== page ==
As new options for public school reopening emerge, Cabrillo Unified School District leaders are considering allowing select groups of students back for in-person learning. However, any reopening is still a long way off.

Last week, San Mateo County announced that area schools can apply for a waiver to bring transitional kindergarten through sixth grade students back to campuses. Then, the state of California authorized schools to bring back students with disabilities or English learners without requiring approval from the local health department.

But the road to reopening in any form isn’t simple. The CUSD Governing Board voted last month to not bring back any students to campus earlier than Oct. 16. That is intended to give parents, employees and students time to facilitate a safe return. District Superintendent Sean McPhetridge said he is looking into the state and local options, but will consult with labor groups like Cabrillo Unified Teachers Association and with families before making any reopening decisions.

McPhetridge said district staff is working on putting together a waiver to reopen elementary schools should families, CUTA and representatives from the California School Employees’ Association agree to a reopening.

However, he said, it’s more likely that the district may take advantage of the new state rules that allow groups of students, like those with individualized education programs, to come back to campus for testing and support.

“We need to get some people back on campus for assessments that the law requires us to do,” McPhetridge said.

District officials from La Honda-Pescadero Unified School District did not say whether they would consider any in-person return. The district was forced to “restart” the remote school year this week due to evacuations from the CZU August Lightning Complex fire.

All area public schools have been entirely online this fall after San Mateo County was added to the state’s “monitoring list” last month, a designation that made its schools ineligible for in-person reopening under state rules. Under the new “Blueprint for a Safer Economy,” which replaced the “monitoring list,” San Mateo County’s status still doesn’t allow full reopening. If the county’s health metrics improve, however, that might change.

The state and county waiver processes are designed to circumvent these closure orders to allow students who have a higher need for in-person learning to have limited on-campus access.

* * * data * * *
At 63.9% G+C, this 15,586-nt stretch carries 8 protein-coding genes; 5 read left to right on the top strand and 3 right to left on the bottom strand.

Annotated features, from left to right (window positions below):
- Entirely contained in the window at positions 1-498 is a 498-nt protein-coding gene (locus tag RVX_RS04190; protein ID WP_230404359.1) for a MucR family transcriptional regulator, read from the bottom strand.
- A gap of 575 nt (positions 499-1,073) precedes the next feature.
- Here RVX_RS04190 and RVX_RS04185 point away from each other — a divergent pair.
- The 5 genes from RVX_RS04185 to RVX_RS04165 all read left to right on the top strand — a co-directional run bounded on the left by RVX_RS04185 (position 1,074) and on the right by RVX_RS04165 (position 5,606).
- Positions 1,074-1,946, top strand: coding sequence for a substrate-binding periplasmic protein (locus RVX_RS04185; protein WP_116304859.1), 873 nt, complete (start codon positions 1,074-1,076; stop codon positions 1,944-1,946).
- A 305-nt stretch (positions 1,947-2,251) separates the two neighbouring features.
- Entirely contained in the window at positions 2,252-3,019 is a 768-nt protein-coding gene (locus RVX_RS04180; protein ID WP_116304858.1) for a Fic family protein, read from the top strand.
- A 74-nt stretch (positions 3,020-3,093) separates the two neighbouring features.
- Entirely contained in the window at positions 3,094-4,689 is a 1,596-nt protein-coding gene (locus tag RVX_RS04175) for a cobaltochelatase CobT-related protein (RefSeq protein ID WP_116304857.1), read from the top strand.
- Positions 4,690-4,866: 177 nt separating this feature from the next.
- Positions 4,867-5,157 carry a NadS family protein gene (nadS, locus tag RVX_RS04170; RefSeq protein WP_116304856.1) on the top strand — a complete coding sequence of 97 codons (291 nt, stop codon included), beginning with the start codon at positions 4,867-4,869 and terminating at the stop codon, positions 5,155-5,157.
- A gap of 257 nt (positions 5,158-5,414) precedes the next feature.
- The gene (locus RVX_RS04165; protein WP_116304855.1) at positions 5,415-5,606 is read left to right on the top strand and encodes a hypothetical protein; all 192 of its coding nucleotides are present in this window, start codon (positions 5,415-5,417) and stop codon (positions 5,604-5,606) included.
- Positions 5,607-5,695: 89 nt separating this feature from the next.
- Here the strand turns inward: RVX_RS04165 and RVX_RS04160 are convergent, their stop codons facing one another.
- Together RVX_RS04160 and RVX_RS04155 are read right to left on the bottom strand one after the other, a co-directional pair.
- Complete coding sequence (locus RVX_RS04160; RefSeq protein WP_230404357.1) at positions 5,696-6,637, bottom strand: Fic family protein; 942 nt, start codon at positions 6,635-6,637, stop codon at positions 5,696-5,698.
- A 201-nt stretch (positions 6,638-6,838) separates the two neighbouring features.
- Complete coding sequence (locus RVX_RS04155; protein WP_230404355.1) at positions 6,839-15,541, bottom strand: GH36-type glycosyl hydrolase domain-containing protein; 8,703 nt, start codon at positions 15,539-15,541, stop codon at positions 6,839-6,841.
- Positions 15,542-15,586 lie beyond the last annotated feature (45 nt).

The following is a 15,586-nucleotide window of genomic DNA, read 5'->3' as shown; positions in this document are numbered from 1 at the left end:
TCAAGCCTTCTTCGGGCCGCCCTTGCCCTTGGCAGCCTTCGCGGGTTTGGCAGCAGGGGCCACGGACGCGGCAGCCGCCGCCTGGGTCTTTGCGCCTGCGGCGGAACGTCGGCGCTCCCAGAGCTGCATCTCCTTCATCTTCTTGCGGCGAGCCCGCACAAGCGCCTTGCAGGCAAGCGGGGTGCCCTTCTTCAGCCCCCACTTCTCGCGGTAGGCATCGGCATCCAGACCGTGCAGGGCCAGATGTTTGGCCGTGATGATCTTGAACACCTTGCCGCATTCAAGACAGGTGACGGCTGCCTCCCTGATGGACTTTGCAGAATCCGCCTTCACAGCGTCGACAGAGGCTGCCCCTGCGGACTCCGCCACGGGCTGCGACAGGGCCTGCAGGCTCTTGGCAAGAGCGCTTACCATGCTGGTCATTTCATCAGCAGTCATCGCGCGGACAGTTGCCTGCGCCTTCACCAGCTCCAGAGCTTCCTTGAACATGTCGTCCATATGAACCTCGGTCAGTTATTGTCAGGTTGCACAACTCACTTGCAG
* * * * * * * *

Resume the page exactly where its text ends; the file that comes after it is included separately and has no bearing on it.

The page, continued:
Half Moon Bay High School special education teacher Mike Barragan said there’s no easy answer for bringing back cohorts of students who need more support. Some of his students have actually benefited from at-home school, where they feel more comfortable. Others are missing out on key support from home without access to individualized help, a quiet place to work, or face-to-face connections with staff and peers.

But Barragan said the same concept — that some kids learn better from home and others better in school — could be applied to any group of students, not just special education students.

“None of us know,” Barragan said. “I understand why the people above us are taking a ‘we need more information’ approach. That just seems to be the responsible thing to do.”

Barragan said the state’s exception for special education and English language learners is based on traditional ideas that these groups need more help and the logistics of getting a small, targeted cohort back is easier and safer. But he said it’s tough to know if bringing his students back sooner than others is the right call.

“I see both sides of it,” Barragan said. “As a special education teacher, I will advocate for my kids and make sure they have what they need to help them. It’s case by case.”

If campuses were to welcome back these specific groups of students under the state’s guidance, the process would likely operate outside of the structured timeline already established for most students enrolled in the “hybrid” option. But because of the many staffing and logistical questions, McPhetridge said, it’s still too early to know exactly how any return would be implemented.

“It’s a whole new twist,” McPhetridge said. “We have so much new information.”

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